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Asia Top News and Analysis Pakistan

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    Pakistan will start monitoring seven major websites, including Google, Yahoo and Amazon, for sacrilegious content, while blocking 17 other, lesser-known sites it deems offensive to Muslims, an official said Friday.

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    Long before there was MoneyGram and Western Union, people in South Asian countries often used an informal network of brokers, called an "hawala," to transfer money over long distances when it was too inconvenient or dangerous to send cash by courier.

  • Faisal Shahzad

    Federal law enforcement officials offered no explanation Tuesday for how the suspect in the failed Times Square bombing was allowed to board an international flight despite being hunted by the FBI and placed on the government no-fly list.

  • Pakistan expects inflation next fiscal year to be reduced to single digits, bringing stability to the rupee, Minister for Finance & Economic Affairs, Shaukat Tarin, told CNBC on Friday.

  • From underwear screening to health care to a nuclear ultimatum from Iran, President Barack Obama has 2010 start with his agenda driven by events and not choice. This is the nature of the beast and Obama's management skills will be tested this month. Let's do a quick list of what's happening and the major questions to resolve.

  • Gold Bricks

    The International Monetary Fund's executive board on Friday was discussing selling some of the fund's gold to provide low-interest loans to poor countries and shore up its internal finances.

  • Andrew Busch

    While the loss of life in Mumbai is horrific, the financial markets are reacting by selling risk and this is manifested in selling equities and buying US dollars. We have not seen any panic running into short-term US Treasuries.

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    The International Monetary Fund has agreed to lend Pakistan $9 billion, a source familiar with the negotiations told CNBC. There will also be another meeting in November to negotiate for more aid with Gulf countries.

  • The Pakistani government will ask for $10 billion from the International Monetary Fund on Monday, CNBC has learned.

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    The Pakistani government will ask for $10 billion from the International Monetary Fund on Monday, CNBC has learned.

  • Pakistan President Pervez Musharraf.

    Nuclear-armed Pakistan's beleaguered President Pervez Musharraf announced his resignation on Monday in the face of an impending impeachment motion by the ruling coalition government.

  • Pakistan President Pervez Musharraf.

    Pakistan's President Pervez Musharraf will resign rather than face impeachment by parliament, the Financial Times said on its Web site, citing government officials and a member of his circle.

  • Malaysia

    Malaysia's largest lender, Malayan Banking, has bought a strategic stake in Pakistan's MCB Bank for $680 million, betting on a brighter economic future for the troubled frontier state.

  • Pakistani woman voter casts her vote in the conservative city of Peshawar, Pakistan on Monday, Feb. 18, 2008. Pakistanis voted Monday for a new parliament in elections shadowed by fears of violence and questions about the political survival of President Pervez Musharraf, America's key ally in the war on terror. (AP Photo/B.K.Bangash)

    Pakistani President Pervez Musharraf's opponents headed for election victory on Tuesday after voters rejected his former ruling party, raising questions about the future of the U.S. ally who has ruled since 1999.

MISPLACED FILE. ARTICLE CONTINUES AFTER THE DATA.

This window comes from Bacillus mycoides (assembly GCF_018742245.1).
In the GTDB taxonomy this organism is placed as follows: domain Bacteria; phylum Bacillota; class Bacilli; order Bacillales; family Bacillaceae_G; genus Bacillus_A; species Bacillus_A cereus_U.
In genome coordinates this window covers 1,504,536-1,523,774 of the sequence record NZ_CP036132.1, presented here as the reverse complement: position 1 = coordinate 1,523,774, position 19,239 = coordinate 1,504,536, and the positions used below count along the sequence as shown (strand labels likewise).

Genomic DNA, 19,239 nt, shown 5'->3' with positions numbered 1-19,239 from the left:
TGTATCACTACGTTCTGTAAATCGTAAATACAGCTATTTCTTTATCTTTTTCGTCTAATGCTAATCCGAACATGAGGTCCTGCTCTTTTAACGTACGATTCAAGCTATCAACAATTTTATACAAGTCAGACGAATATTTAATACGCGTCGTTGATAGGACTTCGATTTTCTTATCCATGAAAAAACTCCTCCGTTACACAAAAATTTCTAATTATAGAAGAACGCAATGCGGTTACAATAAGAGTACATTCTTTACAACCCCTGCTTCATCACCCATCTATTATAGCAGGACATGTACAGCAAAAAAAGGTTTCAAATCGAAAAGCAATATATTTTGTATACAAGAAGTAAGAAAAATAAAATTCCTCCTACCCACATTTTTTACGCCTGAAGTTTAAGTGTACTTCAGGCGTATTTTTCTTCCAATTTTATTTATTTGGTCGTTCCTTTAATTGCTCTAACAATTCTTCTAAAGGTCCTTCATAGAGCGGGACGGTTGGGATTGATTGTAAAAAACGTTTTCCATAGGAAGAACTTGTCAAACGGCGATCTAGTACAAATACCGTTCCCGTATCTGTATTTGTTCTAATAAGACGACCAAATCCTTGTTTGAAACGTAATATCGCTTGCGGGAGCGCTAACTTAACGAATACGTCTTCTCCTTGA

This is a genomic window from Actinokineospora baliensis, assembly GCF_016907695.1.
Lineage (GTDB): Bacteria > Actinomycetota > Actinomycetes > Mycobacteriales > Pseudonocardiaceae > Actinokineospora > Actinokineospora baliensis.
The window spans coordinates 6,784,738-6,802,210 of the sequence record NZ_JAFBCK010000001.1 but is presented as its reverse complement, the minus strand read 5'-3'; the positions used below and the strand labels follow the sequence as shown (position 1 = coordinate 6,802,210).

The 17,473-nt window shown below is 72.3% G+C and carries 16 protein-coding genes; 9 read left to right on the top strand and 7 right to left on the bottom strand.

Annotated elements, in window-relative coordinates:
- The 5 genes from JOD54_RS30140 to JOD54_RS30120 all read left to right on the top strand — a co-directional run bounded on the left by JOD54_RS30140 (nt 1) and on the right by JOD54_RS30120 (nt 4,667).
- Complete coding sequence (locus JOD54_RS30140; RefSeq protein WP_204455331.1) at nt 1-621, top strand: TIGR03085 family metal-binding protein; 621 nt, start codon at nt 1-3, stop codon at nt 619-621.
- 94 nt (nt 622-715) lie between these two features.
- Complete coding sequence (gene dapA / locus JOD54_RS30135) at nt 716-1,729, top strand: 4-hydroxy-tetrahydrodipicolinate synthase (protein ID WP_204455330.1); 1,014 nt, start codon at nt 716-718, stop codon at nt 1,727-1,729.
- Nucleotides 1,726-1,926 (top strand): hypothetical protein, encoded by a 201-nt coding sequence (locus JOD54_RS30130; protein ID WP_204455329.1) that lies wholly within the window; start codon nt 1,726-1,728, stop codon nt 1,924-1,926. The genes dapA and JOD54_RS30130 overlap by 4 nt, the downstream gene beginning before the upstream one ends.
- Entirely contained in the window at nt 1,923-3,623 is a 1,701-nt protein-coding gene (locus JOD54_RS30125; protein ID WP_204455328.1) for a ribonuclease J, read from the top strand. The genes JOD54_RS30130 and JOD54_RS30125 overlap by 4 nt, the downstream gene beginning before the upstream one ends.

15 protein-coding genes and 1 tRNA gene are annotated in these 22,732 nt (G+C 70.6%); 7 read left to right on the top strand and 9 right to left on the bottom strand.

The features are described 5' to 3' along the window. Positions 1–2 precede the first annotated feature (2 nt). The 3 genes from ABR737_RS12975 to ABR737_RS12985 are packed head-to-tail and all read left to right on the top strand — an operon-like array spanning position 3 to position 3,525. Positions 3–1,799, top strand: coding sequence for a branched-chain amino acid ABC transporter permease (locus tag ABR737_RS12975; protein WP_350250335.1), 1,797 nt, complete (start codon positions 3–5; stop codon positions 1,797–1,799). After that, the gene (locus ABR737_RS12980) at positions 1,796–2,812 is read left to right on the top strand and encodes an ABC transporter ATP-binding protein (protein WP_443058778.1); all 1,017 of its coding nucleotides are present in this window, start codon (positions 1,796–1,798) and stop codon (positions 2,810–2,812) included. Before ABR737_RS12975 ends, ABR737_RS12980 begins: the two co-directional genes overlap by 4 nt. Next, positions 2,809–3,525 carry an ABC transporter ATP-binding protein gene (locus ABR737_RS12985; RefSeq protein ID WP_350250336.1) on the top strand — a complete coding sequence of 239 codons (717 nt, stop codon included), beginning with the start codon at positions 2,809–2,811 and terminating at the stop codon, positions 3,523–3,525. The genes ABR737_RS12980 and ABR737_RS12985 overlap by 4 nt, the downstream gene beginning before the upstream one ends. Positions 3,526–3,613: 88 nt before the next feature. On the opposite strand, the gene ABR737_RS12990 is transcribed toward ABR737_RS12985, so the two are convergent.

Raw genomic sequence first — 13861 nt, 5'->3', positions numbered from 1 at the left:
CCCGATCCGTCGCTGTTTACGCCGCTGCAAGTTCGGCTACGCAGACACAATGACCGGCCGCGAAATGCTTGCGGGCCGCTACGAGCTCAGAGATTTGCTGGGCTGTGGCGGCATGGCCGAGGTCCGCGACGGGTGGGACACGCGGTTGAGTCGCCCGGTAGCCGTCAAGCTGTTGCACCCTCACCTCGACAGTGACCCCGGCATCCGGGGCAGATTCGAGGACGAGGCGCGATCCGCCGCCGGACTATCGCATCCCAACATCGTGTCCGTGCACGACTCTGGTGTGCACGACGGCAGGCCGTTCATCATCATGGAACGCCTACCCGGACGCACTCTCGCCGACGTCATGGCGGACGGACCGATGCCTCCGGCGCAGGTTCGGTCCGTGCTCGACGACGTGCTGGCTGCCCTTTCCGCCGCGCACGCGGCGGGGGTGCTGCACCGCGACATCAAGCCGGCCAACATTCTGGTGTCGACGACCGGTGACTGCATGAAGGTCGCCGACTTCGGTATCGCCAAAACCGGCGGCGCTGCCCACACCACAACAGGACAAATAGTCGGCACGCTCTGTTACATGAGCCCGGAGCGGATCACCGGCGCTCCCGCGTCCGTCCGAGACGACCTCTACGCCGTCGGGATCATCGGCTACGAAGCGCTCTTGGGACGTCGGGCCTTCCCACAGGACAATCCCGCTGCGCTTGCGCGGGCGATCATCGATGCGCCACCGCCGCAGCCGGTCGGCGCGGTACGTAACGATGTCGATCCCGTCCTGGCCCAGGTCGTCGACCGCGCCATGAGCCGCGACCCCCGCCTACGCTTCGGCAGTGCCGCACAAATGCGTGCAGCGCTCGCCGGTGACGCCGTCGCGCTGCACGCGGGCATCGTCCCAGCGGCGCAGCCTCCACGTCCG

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    India's lucrative outsourcing industry struggled Thursday to overcome Internet slowdowns and outages after cuts in two undersea cables sliced the country's bandwidth in half.

  • Pakistan President Pervez Musharraf.

    Keeping food and energy prices under control while presiding over a growing economy will be a key task for any government that emerges from the February elections, Finance Minister Salman Shah tells CNBC.com.

  • Locals ride a canoe past oil instalations belonging to the Mobil oil company in Bonny Island, Nigeria, Thursday, Aug. 17, 2006. Militant groups using kidnappings and sabotage attacks to press their demands for a share of the region's oil wealth, which they accuse the central government of stealing, have made southern Nigeria a volatile place. (AP Photo/George Osodi)

    Oil retreated further from the $100 a barrel mark on Friday as gloomy U.S. jobs data heightened concern over the health of the U.S. economy. Equities markets and the dollar also fell after a government report showed the U.S. unemployment rate rose to 5 percent in December -- its highest in more than two years.

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    Oil fell Thursday as traders took profits from a record rally that had pushed oil to $100 per barrel two days in a row -- a level that has raised a red flag over global economic growth.

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    Oil prices, which on Wednesday hit $100 a barrel for the first time, will probably go up further in the next five years unless economic growth falters and slows fuel demand.

  • Locals ride a canoe past oil instalations belonging to the Mobil oil company in Bonny Island, Nigeria, Thursday, Aug. 17, 2006. Militant groups using kidnappings and sabotage attacks to press their demands for a share of the region's oil wealth, which they accuse the central government of stealing, have made southern Nigeria a volatile place. (AP Photo/George Osodi)

    Oil closed at a record $99.62 a barrel after briefly hitting $100, as violence in Nigeria, tight energy stockpiles and a weaker dollar triggered a surge of speculative buying.